Many Lives of Marilyn Monroe

( 4 )

Overview

There are many Marilyns: sex goddess and innocent child, crafty manipulator and dumb blonde, liberated woman and tragic loner. The Many Lives of Marilyn Monroe reviews the unreliable and unverifiable—but highly significant—stories that have framed this Hollywood legend, all the while revealing the meanings behind the American myths that have made Marilyn what she is today.

In incisive and passionate prose, cultural critic Sarah Churchwell uncovers the shame, belittlement, and ...

See more details below
Paperback (First Edition)
$16.17
BN.com price
(Save 14%)$19.00 List Price

Pick Up In Store

Reserve and pick up in 60 minutes at your local store

Other sellers (Paperback)
  • All (10) from $7.41   
  • New (6) from $10.88   
  • Used (4) from $7.41   
The Many Lives of Marilyn Monroe

Available on NOOK devices and apps  
  • NOOK Devices
  • NOOK HD/HD+ Tablet
  • NOOK
  • NOOK Color
  • NOOK Tablet
  • Tablet/Phone
  • NOOK for Windows 8 Tablet
  • NOOK for iOS
  • NOOK for Android
  • NOOK Kids for iPad
  • PC/Mac
  • NOOK for Windows 8
  • NOOK for PC
  • NOOK for Mac
  • NOOK Study
  • NOOK for Web

Want a NOOK? Explore Now

NOOK Book (eBook - First Edition)
$7.99
BN.com price

Overview

There are many Marilyns: sex goddess and innocent child, crafty manipulator and dumb blonde, liberated woman and tragic loner. The Many Lives of Marilyn Monroe reviews the unreliable and unverifiable—but highly significant—stories that have framed this Hollywood legend, all the while revealing the meanings behind the American myths that have made Marilyn what she is today.

In incisive and passionate prose, cultural critic Sarah Churchwell uncovers the shame, belittlement, and anxiety that we bring to the story of a woman we supposedly adore and, in the process, rescues a Marilyn Monroe who is far more complicated and credible than the one we think we know.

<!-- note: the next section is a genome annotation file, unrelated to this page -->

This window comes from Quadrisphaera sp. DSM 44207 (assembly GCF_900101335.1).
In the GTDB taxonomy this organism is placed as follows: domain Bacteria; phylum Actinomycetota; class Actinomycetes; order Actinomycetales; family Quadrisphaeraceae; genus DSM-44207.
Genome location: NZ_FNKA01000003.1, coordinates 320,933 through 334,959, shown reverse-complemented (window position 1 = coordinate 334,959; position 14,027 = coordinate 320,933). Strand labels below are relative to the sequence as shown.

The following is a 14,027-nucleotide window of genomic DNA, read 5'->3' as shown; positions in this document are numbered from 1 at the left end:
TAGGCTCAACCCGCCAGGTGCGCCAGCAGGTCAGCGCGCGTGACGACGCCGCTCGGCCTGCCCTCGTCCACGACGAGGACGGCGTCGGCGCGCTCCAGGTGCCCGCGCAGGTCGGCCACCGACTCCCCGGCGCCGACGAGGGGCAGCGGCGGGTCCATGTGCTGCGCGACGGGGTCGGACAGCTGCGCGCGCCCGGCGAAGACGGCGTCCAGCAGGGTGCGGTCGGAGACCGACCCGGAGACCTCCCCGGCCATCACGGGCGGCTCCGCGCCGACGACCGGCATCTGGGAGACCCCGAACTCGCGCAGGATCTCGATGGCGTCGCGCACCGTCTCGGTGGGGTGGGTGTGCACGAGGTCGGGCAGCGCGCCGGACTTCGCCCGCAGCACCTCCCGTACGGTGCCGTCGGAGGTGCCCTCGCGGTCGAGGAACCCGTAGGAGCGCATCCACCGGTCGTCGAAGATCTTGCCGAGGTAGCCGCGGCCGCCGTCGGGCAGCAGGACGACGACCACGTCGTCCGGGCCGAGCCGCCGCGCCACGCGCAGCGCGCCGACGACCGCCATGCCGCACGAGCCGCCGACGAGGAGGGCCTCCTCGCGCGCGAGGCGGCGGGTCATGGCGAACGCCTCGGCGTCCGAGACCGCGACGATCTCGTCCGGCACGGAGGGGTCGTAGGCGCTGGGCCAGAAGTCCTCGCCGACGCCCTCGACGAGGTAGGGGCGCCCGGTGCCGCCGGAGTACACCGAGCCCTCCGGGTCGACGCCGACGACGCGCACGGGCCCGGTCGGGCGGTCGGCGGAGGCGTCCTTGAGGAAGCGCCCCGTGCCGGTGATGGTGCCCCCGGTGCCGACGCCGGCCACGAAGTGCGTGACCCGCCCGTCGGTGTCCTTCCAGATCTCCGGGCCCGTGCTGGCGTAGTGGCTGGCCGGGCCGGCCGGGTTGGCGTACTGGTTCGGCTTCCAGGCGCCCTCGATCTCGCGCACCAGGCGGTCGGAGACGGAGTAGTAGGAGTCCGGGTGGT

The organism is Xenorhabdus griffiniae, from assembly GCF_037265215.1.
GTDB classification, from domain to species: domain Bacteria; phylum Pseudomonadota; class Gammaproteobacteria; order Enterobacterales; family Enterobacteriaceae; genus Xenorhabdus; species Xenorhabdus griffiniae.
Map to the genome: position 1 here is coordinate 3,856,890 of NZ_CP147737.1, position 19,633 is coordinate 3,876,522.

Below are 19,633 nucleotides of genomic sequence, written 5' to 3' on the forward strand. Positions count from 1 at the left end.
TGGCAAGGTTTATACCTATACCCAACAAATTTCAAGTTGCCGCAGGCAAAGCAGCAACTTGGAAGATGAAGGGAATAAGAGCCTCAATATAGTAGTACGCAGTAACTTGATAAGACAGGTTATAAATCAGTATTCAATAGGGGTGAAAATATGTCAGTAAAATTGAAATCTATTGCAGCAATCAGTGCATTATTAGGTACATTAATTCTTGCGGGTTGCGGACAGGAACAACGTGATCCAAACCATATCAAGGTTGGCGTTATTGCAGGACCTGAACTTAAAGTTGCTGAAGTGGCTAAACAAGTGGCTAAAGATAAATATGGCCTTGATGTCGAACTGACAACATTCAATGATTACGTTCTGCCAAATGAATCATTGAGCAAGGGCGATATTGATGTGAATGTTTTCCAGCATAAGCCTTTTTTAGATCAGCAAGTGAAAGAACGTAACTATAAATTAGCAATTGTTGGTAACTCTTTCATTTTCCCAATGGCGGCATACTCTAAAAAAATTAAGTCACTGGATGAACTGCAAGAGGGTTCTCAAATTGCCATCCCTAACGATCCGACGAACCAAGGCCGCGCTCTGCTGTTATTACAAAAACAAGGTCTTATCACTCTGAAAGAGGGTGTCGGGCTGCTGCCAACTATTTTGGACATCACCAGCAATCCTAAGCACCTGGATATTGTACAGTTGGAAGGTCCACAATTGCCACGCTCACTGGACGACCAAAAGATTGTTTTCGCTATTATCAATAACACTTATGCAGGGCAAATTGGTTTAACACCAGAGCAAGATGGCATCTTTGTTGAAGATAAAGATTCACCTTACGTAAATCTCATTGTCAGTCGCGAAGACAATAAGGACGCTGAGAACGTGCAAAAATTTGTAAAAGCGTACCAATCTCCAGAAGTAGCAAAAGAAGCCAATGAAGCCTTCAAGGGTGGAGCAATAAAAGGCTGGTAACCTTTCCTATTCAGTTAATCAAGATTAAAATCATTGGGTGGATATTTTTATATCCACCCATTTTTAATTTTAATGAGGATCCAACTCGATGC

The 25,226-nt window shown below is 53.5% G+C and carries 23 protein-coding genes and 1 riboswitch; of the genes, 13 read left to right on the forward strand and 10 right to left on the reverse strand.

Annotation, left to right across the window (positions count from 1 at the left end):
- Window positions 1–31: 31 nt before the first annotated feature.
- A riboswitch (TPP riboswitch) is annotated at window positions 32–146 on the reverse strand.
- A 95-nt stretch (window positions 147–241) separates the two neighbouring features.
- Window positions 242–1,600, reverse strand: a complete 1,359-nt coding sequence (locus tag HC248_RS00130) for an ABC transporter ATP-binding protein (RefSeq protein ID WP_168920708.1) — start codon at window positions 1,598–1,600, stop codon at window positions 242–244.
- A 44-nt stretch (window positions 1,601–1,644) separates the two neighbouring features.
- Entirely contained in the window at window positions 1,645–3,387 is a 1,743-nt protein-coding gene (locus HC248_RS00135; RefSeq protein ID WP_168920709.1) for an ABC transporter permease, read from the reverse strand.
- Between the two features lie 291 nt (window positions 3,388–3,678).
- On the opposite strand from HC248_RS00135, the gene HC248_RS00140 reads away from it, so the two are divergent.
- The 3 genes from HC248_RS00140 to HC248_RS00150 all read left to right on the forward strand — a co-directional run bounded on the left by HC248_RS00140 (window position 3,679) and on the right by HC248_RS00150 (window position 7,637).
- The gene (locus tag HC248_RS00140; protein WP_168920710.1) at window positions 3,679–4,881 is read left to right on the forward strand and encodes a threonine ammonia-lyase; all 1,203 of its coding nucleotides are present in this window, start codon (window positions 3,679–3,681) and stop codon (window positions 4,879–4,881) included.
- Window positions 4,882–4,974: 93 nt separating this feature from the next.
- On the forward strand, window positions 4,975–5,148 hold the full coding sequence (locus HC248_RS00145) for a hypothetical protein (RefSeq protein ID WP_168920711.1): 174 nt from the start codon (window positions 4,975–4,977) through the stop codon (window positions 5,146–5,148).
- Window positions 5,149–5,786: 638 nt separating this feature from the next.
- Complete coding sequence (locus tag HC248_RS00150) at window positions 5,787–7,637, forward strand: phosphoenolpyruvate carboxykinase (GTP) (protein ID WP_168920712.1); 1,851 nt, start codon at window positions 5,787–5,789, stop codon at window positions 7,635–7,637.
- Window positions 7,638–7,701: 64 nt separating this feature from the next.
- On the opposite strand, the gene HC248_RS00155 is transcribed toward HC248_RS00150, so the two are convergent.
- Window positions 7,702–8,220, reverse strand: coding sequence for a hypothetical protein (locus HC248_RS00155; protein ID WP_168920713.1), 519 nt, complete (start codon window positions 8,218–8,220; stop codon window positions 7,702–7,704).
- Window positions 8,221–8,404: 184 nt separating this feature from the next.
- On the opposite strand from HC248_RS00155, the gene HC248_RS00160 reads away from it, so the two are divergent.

Read More Show Less

Editorial Reviews

From the Publisher
"[A] sustained, strenuous critique of the lazy thinking, sloppy research, and overall softheadedness that characterize so much popular biographical writing."—A. O. Scott, The New York Times Book Review

"Smart, graceful, and lucid, this is a veritable Sherman's March through the Marilyn oeuvre, with bodies—Mailer, Oates, Miller—strewn everywhere. Instead of a torch, however, Churchwell wields a rapier, and if she flays the authors, it is to lay bare the anatomy of authorship in all its tangled complexity."—Peter Biskind, author of Down and Dirty Pictures

"Refreshing . . . Her book has torn away layers of false readings and conspiracy theories."—The New York Times

"Humane and skeptical . . . Churchwell has written an extremely useful deconstruction of the piffle that has accreted around her subject over the years . . . offering realistic alternatives to spiraling fantasies."—Richard Schickel, Los Angeles Times

"Ferociously smart . . . offers a rare combination of guilty pleasure and intellectual insight."—Vogue

Sarah Churchwell wades through the conflicting bios of the legend so that you don't have to. . . . She provides a fair accounting of the ink spilled thus far and calls attention to the many veils between Marilyn and her audience."—The Village Voice

"This intelligent and subtle book reminds us that Marilyn Monroe, in our fantasies, was a Snow White we pretended was a Cinderella: the slipper was never going to fit. In telling us the real story of so many wild tales about this mythologized figure, this study shows us that there is truth in lies too, as Hollywood used to insist, if you get enough of them. And if—big if—your mind is as alert and agile as Sarah Churchwell's."—Michael Wood, author of America in the Movies

Publishers Weekly